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DotNetBuild, a C# build system

What is this?

DotNetBuild is a build system written in C#. A build system allows you to automate your work by scripting all repetitive actions into executable tasks.

Build status

Why yet another 'Make' alternative?

Within the .NET eco-system builds are often automated with the help of MSBuild scripts. I have used MSBuild extensively during the last few years but I never had a lot of joy in writing MSBuild scripts. Using a markup language (XML) to create build scripts never felt right to me.

You're probably thinking now:

XML is so 90s. You should've used gulp! gulp is cool, new and fancy. JS for the win!

Yeah, I know and you're probably right. Gulp is a great tool. Anyway things are the way they are. So yes, I created a new 'Make', my apologies to Hadi Hariri

The reason I created this is twofold:

  • Primarely, I wanted to be able to use a real programming languages (.NET ) instead of a markup language (XML) to create build scripts.
  • It started off as an experiment and a technical challenge for myself, but I got some very positive feedback so I decided to publish it

Because DotNetBuild is built on the shoulders of a giant (the .NET Framework), we can write build scripts in a language we already know and benefit of the power and features the framework gives us.

What does it look like?

There are several ways to writing DotNetBuild scripts. I prefer the fluent API that the scriptcs runner offers me. Here's an example:

var dotNetBuild = Require<DotNetBuildScriptPackContext>();

dotNetBuild.AddTarget("ci", "Continuous integration target", t 
    => t.DependsOn("buildRelease")

dotNetBuild.AddTarget("buildRelease", "Build in release mode", t 
	=> t.Do(context => {
            var solutionDirectory = context.ConfigurationSettings.Get<String>("SolutionDirectory");
			var msBuildTask = new MsBuildTask
				Project = Path.Combine(solutionDirectory, "DotNetBuild.sln"),
				Target = "Rebuild",
				Parameters = "Configuration=Release"

			return msBuildTask.Execute();

dotNetBuild.AddTarget("runTests", "Run tests", t 
	=> t.Do(context => {
            var solutionDirectory = context.ConfigurationSettings.Get<String>("SolutionDirectory");
            var xunitExe = context.ConfigurationSettings.Get<String>("PathToXUnitRunnerExe");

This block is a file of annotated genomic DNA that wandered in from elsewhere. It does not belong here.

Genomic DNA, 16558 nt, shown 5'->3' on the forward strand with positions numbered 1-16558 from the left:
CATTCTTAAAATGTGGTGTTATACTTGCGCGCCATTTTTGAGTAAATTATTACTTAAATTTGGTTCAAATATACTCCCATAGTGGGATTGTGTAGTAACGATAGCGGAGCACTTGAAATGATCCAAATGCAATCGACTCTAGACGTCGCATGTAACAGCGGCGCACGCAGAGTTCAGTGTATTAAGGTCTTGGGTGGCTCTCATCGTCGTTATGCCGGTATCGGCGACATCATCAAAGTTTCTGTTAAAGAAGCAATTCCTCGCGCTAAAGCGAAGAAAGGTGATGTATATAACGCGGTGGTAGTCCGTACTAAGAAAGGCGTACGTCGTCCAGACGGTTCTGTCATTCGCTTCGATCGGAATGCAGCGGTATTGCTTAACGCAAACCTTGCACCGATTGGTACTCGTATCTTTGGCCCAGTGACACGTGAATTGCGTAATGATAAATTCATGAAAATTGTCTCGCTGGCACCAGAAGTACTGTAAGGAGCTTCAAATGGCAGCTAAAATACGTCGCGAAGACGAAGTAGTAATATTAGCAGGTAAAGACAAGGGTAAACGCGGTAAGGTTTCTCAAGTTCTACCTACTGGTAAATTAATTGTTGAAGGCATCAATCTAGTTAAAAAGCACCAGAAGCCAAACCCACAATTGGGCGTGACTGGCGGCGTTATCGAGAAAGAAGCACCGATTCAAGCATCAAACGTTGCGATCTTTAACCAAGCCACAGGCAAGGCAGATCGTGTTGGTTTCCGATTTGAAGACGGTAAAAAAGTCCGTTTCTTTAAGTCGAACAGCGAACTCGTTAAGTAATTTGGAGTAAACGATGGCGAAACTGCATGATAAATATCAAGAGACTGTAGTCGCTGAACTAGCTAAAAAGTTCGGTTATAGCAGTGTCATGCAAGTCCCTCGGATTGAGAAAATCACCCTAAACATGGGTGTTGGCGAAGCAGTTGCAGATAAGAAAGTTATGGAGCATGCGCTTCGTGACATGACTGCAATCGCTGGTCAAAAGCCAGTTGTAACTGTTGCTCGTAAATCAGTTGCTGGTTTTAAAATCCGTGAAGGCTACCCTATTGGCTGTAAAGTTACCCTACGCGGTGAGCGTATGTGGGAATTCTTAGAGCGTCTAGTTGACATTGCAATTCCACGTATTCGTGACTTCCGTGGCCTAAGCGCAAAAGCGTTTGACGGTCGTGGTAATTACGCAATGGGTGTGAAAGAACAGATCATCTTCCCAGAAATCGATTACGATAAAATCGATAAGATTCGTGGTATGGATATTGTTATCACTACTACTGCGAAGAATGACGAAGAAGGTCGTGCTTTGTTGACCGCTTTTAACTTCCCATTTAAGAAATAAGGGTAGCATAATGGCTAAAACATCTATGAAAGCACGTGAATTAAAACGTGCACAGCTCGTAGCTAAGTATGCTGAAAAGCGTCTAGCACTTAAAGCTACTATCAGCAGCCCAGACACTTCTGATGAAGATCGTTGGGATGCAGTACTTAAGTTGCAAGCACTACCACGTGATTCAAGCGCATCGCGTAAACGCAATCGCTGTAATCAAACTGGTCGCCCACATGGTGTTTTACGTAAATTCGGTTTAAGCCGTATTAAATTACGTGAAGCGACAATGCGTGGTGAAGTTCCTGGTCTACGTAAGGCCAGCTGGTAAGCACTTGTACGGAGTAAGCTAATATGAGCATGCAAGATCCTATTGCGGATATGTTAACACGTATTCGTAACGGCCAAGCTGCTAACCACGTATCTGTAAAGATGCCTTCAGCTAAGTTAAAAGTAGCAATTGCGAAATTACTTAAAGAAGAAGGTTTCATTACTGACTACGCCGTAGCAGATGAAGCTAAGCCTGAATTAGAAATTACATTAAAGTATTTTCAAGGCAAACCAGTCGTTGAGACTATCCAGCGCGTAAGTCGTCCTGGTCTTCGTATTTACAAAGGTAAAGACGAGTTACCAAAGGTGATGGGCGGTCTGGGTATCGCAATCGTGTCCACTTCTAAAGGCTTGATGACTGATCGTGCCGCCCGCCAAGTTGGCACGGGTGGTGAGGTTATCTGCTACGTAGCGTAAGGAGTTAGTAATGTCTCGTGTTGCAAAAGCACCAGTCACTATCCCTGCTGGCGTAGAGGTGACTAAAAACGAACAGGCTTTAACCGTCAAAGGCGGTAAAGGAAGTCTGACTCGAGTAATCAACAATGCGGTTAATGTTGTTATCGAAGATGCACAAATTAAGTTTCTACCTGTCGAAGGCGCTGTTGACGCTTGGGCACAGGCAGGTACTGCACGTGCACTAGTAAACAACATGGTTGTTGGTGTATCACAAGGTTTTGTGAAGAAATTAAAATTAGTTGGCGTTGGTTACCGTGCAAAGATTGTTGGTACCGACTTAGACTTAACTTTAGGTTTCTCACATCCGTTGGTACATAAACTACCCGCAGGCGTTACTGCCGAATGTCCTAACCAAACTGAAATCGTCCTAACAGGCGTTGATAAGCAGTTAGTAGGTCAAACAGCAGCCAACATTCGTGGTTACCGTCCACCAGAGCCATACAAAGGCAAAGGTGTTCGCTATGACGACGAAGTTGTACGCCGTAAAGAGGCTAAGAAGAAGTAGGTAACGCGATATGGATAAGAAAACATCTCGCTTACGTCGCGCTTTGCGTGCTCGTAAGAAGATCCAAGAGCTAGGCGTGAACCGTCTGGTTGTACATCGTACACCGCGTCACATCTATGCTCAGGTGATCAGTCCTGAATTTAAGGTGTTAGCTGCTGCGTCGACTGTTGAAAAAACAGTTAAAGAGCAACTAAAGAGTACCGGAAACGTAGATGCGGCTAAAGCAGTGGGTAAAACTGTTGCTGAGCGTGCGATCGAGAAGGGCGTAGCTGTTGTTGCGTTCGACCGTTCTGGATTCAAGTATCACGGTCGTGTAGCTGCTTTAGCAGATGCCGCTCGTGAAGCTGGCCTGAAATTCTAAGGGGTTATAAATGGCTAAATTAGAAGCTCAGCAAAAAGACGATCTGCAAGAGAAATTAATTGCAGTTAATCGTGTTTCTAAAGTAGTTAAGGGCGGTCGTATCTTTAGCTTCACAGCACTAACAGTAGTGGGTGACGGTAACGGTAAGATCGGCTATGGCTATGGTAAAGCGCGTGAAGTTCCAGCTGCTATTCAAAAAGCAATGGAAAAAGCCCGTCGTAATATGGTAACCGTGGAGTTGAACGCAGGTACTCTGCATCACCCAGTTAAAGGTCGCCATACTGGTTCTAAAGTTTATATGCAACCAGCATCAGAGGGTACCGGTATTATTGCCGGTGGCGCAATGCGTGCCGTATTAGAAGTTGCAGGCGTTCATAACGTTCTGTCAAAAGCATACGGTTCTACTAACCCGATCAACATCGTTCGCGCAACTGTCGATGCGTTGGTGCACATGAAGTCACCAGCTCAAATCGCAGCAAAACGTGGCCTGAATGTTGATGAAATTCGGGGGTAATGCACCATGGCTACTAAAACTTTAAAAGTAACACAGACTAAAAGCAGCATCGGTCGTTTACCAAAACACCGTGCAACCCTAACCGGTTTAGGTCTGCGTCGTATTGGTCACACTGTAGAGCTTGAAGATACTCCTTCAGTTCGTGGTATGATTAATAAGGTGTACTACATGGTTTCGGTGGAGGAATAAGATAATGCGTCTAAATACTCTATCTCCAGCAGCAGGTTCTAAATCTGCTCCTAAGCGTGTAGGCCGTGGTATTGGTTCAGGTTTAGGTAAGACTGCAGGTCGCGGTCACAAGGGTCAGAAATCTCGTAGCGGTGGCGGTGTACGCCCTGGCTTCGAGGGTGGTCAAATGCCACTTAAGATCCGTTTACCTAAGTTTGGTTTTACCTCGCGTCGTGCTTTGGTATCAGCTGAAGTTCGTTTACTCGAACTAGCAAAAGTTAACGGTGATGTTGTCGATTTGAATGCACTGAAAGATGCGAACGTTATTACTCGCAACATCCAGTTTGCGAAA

var xunitTask = new XunitTask
                XunitExe = Path.Combine(solutionDirectory, xunitExe),
                Assembly = Path.Combine(solutionDirectory, @"DotNetBuild.Tests\bin\Release\DotNetBuild.Tests.dll")

            return xunitTask.Execute();

dotNetBuild.AddConfiguration("defaultConfig", c 
	=> c.AddSetting("SolutionDirectory", @"..\")
        .AddSetting("PathToXUnitRunnerExe", @"packages\xunit.runners.1.9.2\tools\xunit.console.clr4.exe")

The script above is a part of the DotNetBuild script I use to build DotNetBuild itself :). You can find the entire script here

If you know Gulp, this syntax will probably look very familiar.

How can I create DotNetBuild scripts?

Basically there are four ways to create DotNetBuild scripts

  1. ScriptCs - Fluent API
  2. ScriptCs - Without the fluent API
  3. Precompiled .NET assembly - Fluent API
  4. Precompiled .NET assembly - Without the fluent API

A cool thing about DotNetBuild is that it doesn't limit you to just one programming language to write your build scripts. If you're using scriptcs you can use any programming language that is supported by the scriptcs runtime (currently only C#, but I believe F# support is on its way). When using the precompiled .NET assembly you can use any programming language that compiles to a .NET assembly.

Can I integrate my DotNetBuild scripts with my CI server?

We have specific integrations for TeamCity and AppVeyor that send messages to your CI server so you'll get immediate feedback about what DotNetBuild is doing. DotNetBuild will automatically detect if it's being run from any of these CI servers, so there's no additional configuration required from your side.

You can launch your DotNetBuild script from your CI server by using a command line task. Checkout the appveyor.yml file in the DotNetBuild repo to see how I got my DotNetBuild scriptcs script working from within appveyor.

If you're using TeamCity, you can either use a command line task or you can use our DotNetBuild plugin for TeamCity. Currently the plugin only supports precompiled DotNetBuild assemblies. Support for scriptcs is still being developed.


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